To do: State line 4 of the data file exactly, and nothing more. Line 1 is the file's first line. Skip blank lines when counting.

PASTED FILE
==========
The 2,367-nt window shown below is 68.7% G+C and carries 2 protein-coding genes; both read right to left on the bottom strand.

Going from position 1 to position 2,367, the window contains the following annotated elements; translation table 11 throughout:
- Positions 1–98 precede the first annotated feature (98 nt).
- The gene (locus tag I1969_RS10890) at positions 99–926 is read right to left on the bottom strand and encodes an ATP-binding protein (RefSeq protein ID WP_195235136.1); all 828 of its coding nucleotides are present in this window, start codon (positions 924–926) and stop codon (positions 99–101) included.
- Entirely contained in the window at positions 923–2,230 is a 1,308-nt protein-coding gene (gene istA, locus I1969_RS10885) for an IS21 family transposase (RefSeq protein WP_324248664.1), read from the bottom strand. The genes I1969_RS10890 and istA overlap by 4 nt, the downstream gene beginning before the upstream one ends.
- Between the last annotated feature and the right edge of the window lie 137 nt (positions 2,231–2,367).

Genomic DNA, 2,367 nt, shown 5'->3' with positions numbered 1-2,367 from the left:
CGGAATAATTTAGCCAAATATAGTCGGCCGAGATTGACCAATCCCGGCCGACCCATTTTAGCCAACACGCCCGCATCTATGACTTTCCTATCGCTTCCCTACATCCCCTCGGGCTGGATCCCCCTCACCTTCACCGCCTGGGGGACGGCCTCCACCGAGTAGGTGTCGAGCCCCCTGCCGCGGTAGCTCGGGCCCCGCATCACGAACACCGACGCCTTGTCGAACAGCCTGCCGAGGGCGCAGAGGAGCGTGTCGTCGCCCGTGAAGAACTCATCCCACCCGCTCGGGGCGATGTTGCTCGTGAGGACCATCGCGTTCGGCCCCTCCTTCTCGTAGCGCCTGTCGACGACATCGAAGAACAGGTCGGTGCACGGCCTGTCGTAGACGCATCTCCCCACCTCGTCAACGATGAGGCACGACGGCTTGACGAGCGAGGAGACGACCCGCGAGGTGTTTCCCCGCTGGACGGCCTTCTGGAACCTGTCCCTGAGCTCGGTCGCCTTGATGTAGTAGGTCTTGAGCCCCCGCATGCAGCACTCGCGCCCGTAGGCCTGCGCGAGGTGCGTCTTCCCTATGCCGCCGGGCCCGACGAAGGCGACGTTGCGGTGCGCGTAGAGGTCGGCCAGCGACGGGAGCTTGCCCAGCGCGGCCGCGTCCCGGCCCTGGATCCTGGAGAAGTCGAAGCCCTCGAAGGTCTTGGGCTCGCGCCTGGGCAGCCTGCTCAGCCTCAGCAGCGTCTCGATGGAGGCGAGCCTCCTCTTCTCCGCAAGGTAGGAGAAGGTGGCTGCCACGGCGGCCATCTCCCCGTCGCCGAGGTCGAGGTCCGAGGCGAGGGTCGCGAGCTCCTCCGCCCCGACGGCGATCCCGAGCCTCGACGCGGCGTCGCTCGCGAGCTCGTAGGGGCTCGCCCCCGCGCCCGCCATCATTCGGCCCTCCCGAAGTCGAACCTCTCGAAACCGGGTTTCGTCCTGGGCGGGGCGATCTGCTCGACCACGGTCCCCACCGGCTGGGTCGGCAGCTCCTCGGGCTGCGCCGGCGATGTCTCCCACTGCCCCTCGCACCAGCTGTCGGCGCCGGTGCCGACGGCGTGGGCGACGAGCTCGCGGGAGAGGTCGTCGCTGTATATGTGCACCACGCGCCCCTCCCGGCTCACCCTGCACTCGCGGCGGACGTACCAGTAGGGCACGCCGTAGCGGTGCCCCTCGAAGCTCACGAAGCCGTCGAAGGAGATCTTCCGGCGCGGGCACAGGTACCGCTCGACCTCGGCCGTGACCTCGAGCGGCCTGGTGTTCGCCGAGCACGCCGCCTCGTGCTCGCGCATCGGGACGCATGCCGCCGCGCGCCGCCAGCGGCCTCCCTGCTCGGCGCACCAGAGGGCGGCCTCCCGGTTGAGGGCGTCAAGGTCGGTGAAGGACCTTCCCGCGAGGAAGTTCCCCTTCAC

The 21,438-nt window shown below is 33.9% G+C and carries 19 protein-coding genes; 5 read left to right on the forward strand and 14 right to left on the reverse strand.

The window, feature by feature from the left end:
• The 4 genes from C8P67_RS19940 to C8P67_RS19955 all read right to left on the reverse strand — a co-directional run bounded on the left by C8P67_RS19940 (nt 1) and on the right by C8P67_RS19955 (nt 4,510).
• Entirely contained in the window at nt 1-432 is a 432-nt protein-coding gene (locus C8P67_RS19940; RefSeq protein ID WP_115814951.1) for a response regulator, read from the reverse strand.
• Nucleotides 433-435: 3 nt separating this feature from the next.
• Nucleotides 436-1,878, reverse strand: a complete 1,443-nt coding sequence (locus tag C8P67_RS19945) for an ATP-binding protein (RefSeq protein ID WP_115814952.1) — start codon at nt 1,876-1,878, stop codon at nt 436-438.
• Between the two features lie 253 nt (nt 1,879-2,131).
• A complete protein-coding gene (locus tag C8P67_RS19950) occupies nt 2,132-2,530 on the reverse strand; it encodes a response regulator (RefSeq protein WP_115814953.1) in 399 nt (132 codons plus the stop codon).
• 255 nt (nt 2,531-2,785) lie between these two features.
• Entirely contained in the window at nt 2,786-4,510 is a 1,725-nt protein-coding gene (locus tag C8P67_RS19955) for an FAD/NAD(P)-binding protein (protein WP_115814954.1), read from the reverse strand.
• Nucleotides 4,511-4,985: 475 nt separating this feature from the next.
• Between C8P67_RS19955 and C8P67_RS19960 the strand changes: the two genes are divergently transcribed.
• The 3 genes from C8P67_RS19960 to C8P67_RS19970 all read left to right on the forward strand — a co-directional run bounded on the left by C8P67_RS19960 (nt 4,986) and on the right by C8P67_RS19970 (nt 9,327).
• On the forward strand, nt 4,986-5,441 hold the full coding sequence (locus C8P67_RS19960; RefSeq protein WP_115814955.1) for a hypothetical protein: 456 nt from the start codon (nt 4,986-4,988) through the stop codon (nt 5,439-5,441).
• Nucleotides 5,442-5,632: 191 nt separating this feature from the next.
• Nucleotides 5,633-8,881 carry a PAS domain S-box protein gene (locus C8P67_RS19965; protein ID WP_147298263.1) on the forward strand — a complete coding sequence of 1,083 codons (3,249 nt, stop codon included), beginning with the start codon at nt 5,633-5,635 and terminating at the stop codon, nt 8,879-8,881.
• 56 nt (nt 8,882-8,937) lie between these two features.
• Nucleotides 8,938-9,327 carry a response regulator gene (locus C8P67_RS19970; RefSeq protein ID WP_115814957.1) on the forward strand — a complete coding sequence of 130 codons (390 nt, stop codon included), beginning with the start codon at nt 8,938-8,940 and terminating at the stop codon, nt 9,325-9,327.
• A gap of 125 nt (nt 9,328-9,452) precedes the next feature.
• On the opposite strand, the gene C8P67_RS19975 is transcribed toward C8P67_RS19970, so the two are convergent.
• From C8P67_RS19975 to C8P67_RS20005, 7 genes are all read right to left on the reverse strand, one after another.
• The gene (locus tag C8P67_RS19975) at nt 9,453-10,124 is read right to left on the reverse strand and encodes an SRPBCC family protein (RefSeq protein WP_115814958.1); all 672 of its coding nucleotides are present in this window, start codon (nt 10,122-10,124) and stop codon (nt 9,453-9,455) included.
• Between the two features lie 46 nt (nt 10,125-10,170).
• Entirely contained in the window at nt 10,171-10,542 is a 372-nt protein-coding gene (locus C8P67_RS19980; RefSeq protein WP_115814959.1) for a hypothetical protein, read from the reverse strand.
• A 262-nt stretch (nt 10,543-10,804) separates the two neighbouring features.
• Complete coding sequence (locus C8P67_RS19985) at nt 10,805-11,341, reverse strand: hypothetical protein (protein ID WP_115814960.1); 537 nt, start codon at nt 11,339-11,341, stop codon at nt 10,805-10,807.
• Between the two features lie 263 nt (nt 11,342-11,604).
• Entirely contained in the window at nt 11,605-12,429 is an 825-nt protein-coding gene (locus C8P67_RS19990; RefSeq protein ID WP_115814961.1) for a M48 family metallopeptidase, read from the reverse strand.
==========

- The gene (locus tag I1969_RS10890) at positions 99–926 is read right to left on the bottom strand and encodes an ATP-binding protein (RefSeq protein ID WP_195235136.1); all 828 of its coding nucleotides are present in this window, start codon (positions 924–926) and stop codon (positions 99–101) included.